When my grandmother died, my mom took over and made it each Christmas Eve. When she no longer wanted to mess with it, I took up the flag. Now it is a tradition and call it  “Christmas Eve Chowder.”

 

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Christmas Time Again

Remember when we were kids and Christmas took FOREVER to arrive? Back then the days moved glacially, and the months even more slowly. You never heard Christmas music until the Thanksgiving leftovers were put away. Kids painstakingly wrote their Christmas lists to mail to Santa, and at every recess that’s all we could talk about.

Everyone I knew had an Advent Calendar to help mark off the days until the BIG day arrived. Mine looked a lot like this one:

Some advent calendars had little treats behind each day’s door, which made it even more exciting.

Our family’s tradition was to drive up to my grandparents’ house, one town over, on Christmas Eve. My grandmother, or “Ba” as we called her, made a wonderful seafood chowder for that night, along with her homemade watermelon pickles and my mother’s homemade Parker House rolls. Dessert was different each year, and Ba never disappointed.

After dinner, the adults sat around the table talking and drinking coffee. I would always excuse myself and go sit in the parlor where a beautiful freshly cut tree sat on the bay window, glowing with colored lights. Ba had ornaments on every twig, and enticing presents lay under the branches. I liked to lie down under the tree and look up at all the lights and wonder what Christmas morning would bring.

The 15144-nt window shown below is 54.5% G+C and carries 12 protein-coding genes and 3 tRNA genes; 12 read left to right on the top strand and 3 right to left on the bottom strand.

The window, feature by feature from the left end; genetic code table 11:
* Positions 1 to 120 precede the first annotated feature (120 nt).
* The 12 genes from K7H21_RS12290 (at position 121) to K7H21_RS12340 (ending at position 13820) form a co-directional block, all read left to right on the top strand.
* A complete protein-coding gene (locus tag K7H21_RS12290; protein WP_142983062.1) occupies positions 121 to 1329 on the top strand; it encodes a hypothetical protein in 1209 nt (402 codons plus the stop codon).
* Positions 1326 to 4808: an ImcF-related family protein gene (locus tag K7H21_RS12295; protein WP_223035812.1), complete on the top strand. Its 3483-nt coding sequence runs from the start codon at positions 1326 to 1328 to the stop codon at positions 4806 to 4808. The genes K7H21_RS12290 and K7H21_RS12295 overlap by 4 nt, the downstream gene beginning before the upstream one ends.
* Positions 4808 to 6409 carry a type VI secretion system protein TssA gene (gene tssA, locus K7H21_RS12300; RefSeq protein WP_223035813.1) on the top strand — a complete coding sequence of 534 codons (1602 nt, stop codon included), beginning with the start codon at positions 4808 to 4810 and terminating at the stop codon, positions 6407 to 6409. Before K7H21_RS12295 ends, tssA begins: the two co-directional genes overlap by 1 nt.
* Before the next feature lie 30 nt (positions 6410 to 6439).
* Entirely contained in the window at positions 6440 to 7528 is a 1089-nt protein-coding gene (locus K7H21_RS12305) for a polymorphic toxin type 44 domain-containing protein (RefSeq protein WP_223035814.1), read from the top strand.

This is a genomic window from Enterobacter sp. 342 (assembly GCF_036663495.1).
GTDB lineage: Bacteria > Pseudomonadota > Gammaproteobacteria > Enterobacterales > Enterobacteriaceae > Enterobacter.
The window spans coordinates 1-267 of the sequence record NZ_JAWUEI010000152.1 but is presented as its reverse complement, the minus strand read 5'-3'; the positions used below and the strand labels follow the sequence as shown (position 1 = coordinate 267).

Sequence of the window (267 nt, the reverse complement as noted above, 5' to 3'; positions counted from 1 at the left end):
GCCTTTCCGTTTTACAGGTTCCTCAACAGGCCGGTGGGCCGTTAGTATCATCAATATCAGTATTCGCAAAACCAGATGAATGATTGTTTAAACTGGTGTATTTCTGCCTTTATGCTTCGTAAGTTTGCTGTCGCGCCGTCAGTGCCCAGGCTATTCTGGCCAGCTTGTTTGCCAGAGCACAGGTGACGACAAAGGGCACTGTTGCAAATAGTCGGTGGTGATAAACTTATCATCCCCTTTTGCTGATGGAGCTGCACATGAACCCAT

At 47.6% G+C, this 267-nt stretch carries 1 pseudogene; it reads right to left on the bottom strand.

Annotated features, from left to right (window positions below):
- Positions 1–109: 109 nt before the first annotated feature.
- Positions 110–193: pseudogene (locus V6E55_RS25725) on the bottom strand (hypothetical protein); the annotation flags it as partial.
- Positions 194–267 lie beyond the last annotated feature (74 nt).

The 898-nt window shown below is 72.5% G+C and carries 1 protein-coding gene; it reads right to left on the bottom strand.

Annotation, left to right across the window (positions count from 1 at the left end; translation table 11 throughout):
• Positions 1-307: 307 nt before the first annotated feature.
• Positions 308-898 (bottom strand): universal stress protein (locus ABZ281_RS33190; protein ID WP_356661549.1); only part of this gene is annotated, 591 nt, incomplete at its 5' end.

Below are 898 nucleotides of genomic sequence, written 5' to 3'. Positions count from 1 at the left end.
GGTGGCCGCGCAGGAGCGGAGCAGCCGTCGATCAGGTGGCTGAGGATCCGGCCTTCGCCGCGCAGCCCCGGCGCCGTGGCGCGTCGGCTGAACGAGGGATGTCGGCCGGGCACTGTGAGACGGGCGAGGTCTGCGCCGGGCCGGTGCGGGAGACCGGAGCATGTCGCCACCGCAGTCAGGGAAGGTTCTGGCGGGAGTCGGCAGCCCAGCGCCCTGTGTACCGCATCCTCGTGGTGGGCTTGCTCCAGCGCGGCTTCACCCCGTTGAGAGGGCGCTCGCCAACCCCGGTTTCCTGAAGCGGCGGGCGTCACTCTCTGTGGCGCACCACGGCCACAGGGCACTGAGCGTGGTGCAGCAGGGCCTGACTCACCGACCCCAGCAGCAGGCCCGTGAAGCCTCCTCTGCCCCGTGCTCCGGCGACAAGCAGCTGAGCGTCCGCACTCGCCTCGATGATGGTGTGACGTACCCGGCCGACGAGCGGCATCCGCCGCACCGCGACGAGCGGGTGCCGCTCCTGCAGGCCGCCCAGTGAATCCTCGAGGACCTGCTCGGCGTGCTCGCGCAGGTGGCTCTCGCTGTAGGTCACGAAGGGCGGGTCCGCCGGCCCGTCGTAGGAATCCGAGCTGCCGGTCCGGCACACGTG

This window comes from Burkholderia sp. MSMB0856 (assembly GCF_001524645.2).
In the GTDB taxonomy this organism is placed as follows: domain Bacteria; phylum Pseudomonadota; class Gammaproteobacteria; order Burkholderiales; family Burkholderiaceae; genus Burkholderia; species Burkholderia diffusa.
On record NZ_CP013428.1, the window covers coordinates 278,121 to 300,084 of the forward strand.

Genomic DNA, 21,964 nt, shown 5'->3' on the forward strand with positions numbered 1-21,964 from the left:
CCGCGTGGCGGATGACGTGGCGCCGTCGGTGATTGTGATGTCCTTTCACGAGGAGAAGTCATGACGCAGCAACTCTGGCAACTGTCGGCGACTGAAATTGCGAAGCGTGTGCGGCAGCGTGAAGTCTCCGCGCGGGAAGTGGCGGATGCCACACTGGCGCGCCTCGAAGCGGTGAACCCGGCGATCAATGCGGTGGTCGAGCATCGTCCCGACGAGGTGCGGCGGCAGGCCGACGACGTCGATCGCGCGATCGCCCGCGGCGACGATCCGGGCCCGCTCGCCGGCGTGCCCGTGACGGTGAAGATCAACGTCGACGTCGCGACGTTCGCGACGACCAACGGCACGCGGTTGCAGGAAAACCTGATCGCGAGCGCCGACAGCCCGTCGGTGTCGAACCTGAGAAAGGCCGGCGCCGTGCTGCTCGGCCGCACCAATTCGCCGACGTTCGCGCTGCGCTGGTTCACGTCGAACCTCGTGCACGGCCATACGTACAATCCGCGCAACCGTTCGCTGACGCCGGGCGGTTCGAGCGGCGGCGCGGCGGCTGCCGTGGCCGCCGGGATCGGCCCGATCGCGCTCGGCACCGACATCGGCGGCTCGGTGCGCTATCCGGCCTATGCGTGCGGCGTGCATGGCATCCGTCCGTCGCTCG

My parents would drive back home, and I would stay overnight at my grandparents’ house. It was a tradition I loved: when it was time for me to go to bed, Ba had a plate of cookies for me and a glass of milk (brushing my teeth always went by the wayside on Christmas Eve) to take upstairs with me.

I would settle in what we always called the “pink room;” Ba loved pink, and the walls, ceiling and all the bedding was pink. I piled up pillows behind me, opened my book and read and ate cookies until I got sleepy. The window was open just a crack so that I could smell the pine-scented air.

When I turned off the light and began to doze, I could swear that I heard the faint jingle of sleigh bells in the air. I would fall asleep, cookies crumbs on my face, dreaming of Christmas morning, safe and warm.

Before the sun came up, I went down the stairs to pick up my Christmas stocking hung on the fireplace mantle. I always looked at the ashes; there were always two big boot prints in there, courtesy of my grandfather. As quietly as I could (as my grandparents were still asleep), I ran back up the stairs and dumped out the contents of my stocking.

Always there was a Life Savers “book” filled with rolls of candy. There would be little toys, a book or two, chocolate coins wrapped in gold foil, and a tangerine in the toe of the stocking. I would feel rich with all those wonderful things around me. As I ate some of the chocolate coins, I read my book, and usually fell asleep again.

The sound of the creaking kitchen floor always woke me up along with the scent of fresh coffee and frying bacon. Christmas had come at long last.